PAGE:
End Meetings on Time

There is something life-changing about a Meeting Monday when meetings end on time.

When you end meetings on time (or early), you can feel the relief in the room. People go back to their work with little surprised grins of pleasure. No one expected that. 

That’s the thing about meetings: unless you’re paying attention, they will run over. And unless you’re paying attention to what run-over meetings do to people and their productivity, they will continue to run over.

How you end meetings – like how you do many small things – really matters.

Every meeting has a time and opportunity cost (the time you spend in the meeting can’t be spent, you know, actually doing things), and every meeting you call has an implicit contract: if you give me X amount of time, I will deliver or curate important information and strategies that will help you out.

But when your meetings routinely run over, you are violating that implicit contract. And if people can’t trust you to end you meetings on time, how can they trust you to get the things discussed in the meeting done on time? And how can you trust yourself, if you can’t manage to stay on the clock?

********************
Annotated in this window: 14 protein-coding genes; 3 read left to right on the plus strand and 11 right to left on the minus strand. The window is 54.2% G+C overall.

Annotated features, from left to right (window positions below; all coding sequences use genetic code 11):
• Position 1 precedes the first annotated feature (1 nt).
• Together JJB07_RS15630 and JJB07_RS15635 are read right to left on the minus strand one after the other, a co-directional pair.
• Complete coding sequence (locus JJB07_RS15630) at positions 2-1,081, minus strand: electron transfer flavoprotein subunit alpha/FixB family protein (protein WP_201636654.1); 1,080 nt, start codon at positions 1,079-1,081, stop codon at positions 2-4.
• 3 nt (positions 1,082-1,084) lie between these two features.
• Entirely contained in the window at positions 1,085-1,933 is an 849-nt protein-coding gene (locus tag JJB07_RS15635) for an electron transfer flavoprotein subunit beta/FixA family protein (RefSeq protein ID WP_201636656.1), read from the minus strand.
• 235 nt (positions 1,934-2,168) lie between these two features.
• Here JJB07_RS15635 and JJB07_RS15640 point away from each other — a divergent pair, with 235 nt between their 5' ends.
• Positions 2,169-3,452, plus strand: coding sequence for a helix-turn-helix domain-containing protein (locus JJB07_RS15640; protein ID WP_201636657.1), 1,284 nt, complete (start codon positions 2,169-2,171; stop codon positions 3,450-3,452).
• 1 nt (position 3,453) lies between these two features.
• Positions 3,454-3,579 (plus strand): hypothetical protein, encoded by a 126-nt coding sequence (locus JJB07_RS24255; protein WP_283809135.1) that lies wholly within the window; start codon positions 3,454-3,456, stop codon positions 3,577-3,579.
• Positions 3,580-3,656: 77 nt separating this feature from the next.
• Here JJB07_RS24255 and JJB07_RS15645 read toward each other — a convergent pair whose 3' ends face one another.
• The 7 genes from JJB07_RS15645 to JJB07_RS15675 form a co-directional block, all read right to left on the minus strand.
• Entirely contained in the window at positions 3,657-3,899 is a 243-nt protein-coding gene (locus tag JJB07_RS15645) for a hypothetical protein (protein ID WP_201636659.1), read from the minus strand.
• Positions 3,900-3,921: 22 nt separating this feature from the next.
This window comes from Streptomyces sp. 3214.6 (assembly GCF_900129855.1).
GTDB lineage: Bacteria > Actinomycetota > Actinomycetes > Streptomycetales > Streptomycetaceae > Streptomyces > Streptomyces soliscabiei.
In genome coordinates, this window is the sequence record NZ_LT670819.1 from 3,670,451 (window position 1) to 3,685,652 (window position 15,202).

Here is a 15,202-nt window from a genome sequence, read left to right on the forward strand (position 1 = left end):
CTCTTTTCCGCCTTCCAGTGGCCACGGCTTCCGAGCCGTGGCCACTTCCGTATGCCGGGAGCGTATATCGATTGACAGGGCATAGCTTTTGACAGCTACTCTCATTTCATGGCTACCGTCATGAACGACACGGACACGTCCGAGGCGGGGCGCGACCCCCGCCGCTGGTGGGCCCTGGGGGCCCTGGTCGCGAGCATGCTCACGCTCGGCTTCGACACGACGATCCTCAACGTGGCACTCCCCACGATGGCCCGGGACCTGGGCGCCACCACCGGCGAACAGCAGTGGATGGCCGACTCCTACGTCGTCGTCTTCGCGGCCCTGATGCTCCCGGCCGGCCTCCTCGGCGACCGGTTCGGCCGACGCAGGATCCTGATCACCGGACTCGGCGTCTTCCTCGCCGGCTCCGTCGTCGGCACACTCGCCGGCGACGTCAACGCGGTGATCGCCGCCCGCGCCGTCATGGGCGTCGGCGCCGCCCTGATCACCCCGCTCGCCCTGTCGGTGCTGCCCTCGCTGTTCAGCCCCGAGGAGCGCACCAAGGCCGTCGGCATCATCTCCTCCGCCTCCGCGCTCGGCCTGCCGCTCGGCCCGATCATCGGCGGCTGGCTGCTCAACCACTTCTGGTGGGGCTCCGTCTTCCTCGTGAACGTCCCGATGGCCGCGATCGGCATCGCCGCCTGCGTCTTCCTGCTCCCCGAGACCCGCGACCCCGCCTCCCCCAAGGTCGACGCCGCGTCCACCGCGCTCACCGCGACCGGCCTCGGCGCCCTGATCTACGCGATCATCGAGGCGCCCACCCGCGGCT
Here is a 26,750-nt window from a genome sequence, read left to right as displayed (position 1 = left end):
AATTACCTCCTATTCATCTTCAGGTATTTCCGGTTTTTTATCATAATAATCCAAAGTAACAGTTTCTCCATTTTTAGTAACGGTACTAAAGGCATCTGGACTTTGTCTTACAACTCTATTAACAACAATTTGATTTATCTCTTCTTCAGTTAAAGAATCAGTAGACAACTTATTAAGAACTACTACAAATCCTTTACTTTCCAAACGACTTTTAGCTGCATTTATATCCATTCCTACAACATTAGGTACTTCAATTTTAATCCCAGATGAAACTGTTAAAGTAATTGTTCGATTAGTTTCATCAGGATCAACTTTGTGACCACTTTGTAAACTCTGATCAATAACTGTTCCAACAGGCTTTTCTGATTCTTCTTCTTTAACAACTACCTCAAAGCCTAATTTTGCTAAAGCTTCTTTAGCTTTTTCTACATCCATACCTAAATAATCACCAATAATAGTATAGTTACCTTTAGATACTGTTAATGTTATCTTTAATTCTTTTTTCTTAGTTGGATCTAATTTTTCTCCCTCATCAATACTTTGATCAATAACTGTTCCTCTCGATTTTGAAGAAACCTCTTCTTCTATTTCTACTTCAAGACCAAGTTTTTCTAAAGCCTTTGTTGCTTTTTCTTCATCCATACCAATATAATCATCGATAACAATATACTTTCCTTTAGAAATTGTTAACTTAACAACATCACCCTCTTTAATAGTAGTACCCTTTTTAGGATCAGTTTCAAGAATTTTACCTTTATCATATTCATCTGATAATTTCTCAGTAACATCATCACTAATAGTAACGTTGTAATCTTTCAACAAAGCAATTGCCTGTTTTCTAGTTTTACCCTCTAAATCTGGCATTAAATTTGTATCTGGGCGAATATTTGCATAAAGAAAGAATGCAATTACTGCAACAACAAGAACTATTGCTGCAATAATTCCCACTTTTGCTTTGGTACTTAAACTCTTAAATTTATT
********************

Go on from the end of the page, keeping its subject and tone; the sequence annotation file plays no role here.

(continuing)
Ending meetings late isn’t just a sorry thing to do others – it will also make you feel worse and perform worse. If you go into every 30-minute meeting knowing that you have a buffer of 10 or 15 more minutes, you’re going to be about half as efficient as someone with only 30 minutes. And when you finish meetings late, you will feel behind, and (ironically) more rushed in everything else you try to do that day, which (let’s be honest) is more important than sitting in meetings.

The meeting time constraint exists to force you to trim fat and to make the most out of time. Use it!

When you try to finish on time, you will leave your meetings more aware, more focused, and more action-oriented. When you finish meetings early, you’ll even leave with greater momentum, knowing you now have more time to get things done. You’ll be able to trust your schedule again.

It’s a small thing, but if you try it, I’m sure you’ll notice the difference.

Photo by rawpixel.com on Unsplash


James Walpole

James Walpole is a writer, startup marketer, and perpetual apprentice. You're reading his blog right now, and he really appreciates it. Don't let it go to his head, though.

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